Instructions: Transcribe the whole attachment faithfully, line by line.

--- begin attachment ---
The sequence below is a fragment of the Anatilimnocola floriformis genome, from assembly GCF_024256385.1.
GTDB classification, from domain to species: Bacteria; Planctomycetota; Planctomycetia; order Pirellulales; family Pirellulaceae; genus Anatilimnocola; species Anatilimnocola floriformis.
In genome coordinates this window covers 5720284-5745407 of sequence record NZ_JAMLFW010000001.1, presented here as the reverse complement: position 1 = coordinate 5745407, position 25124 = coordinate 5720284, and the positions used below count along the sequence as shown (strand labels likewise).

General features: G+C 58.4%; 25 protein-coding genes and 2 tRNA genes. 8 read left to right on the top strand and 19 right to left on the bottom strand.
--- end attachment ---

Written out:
The sequence below is a fragment of the Anatilimnocola floriformis genome, from assembly GCF_024256385.1.
GTDB classification, from domain to species: Bacteria; Planctomycetota; Planctomycetia; order Pirellulales; family Pirellulaceae; genus Anatilimnocola; species Anatilimnocola floriformis.
In genome coordinates this window covers 5720284-5745407 of sequence record NZ_JAMLFW010000001.1, presented here as the reverse complement: position 1 = coordinate 5745407, position 25124 = coordinate 5720284, and the positions used below count along the sequence as shown (strand labels likewise).

General features: G+C 58.4%; 25 protein-coding genes and 2 tRNA genes. 8 read left to right on the top strand and 19 right to left on the bottom strand.